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magazine home > archives > winter 2005 > features

University of Memphis sports teams enjoyed arguably their best seasons ever this past fall. A conference cross-country title by distance runner Mate Nemeth and a second straight bowl appearance by the football Tigers were a few of the highlights. But the biggest surprise came from a team that, one might say, had the luck of the Irish on its side.

Kick of a Lifetime
by Greg Russell

  Soccer team

Members of the Conference USA soccer championship team - the University of Memphis Tigers.

Shortly after a score that would help vault the University of Memphis' athletic program to dizzying heights, a middle-aged man - in a moment of excitement - leapt from his seat in the bleachers, lost his footing and took a nasty tumble to the ground.

Now if you're thinking DeAngelo Williams touchdown run, guess again. A Rodney Carney slam-dunk? Contemplate a bit more. Try a goal by forward Andy Metcalf that would help Memphis to a landmark soccer victory over national power Saint Louis.

And who says soccer isn't exciting.

"To tell you the truth, that was a little bit embarrassing," says Neil F. Dobson, the fallen fan, whose son, Daniel, is a midfielder on the team.

But who could blame Dobson for the mishap - he had just driven hundreds of miles from Garland, Texas, to watch perhaps the biggest surprise of the 2004 collegiate soccer world - the U of M men's team. The Tigers followed the mid-season 2-0 shutout of the Billikens with C-USA regular season and tournament titles, and an appearance in the NCAA tourney - the team's second berth ever.

Not bad for a team picked to finish ninth in the conference and, by some accounts, not even in the top 100 among all collegiate teams.

"Coming into the season, we were hoping to place in the top six just to make it to the (conference) tournament," says head coach Richie Grant, who for the second time in his six-year Tiger career captured Coach of the Year honors.

Daniel Dobson
Senior Daniel Dobson, a first team all-conference selection, during an early season match.

Never mind the fact the Tigers lost in the first round of the NCAAs (no thanks to an unkind seed). The Tigers rebounded from a 1-8 conference record a year ago to finish the year at 16-4-1 and an 11th place national ranking. Along the way, the U of M beat five nationally ranked teams.

"Coming into the season, we were picked ninth out of 10 teams - we took note of that," said freshman midfielder Adam Montgomery, himself an oddity at Memphis. When was the last time the Tigers plucked the best player of any kind from the heart of Big Orange Country? "It is a little strange coming here after growing up there (near Knoxville), but Memphis was the best place in the state to play Division I."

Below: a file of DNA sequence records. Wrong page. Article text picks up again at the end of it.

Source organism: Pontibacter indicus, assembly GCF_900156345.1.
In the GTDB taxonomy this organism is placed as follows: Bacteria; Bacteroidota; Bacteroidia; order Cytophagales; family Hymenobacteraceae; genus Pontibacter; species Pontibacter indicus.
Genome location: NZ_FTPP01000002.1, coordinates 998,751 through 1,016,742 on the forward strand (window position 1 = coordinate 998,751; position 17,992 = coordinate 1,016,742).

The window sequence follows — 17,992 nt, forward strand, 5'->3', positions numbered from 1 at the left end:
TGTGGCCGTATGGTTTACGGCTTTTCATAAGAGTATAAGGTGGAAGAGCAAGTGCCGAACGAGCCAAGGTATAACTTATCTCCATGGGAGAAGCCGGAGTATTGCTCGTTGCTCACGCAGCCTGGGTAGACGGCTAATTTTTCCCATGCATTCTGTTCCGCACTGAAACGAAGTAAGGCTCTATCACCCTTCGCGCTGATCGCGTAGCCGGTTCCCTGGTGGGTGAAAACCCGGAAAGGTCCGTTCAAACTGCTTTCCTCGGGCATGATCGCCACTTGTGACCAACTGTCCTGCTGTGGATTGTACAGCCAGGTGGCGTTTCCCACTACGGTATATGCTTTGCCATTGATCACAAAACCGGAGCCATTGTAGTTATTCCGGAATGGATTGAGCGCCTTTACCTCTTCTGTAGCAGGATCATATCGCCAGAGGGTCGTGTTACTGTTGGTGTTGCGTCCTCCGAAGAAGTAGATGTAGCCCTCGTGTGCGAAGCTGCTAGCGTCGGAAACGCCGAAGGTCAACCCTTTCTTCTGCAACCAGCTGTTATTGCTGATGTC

Grant, the Tigers' Dublin-born ball of energy, says the team's turnaround happened months before the season on what at first appeared to be an ill-fated Valentine's Day trip. The head coach took his team to Texas to play the Dallas Burn of the professional Major League Soccer association.

"We drove to Dallas, stayed four to a room and when we woke up the next morning, there were six inches of snow on the ground," says Grant. "The match was canceled."

But Grant rescheduled the game and the team again took the long drive to the Lone Star State. This time and despite a 4-0 loss, Grant got what he was after.

"We were looking for a better way to keep our athletes excited during the spring - our players were completely energized by that opportunity," Grant says.

"That's what made us hungrier," agrees Dayton O'Brien, an Evangelical Christian School product who was C-USA Offensive Player of the Year. "That trip was a huge building block in this program."

Grant's success also comes from having a team with an international flavor. Eight players hail from overseas, including six from Ireland, and assistant coach Robert Nicholson comes from Scotland. The blend has seemed to work wonders.

  Championship celebration

The Tigers were all smiles after capturing the C-USA soccer tournament title. Picked to finish ninth in the conference, the U of M also won the regular season title.

"The American guys are more athletic, but the Europeans that come over are more technical, so it is a good match," says John Reilly, a senior from Dublin, who says the Memphis heat has been his biggest foe.

"The American players are more quiet and reserved," adds junior Stephen Cooling, also of Dublin.

"Those guys (Irish) are very intense - it can surprise you - but it really helps us out," notes Montgomery.

The Irish connection hasn't been by accident: Grant annually hosts Dublin-based secondary school Colaiste Ide for exhibition matches each spring. The head coach says the school places 20 to 30 Irish players in the NCAA system, "but our belief is the best come here."

Grant believes the realignment of Conference USA, while hurting some sports, will actually benefit soccer. Despite losing Saint Louis, the league picks up national powers Southern Methodist and Florida International, as well as Kentucky, South Carolina (the SEC doesn't field men's soccer) and Tulsa. All five schools were included in the field of 48 teams in the NCAA tournament.

Next season looks even brighter for the Tigers. Grant loses just four seniors: Reilly, Dobson, Justin Dyer (Christian Brothers High School) and Argentine goalie Sebastian Vecchio.

"We seem to be on solid ground," says Grant.

 

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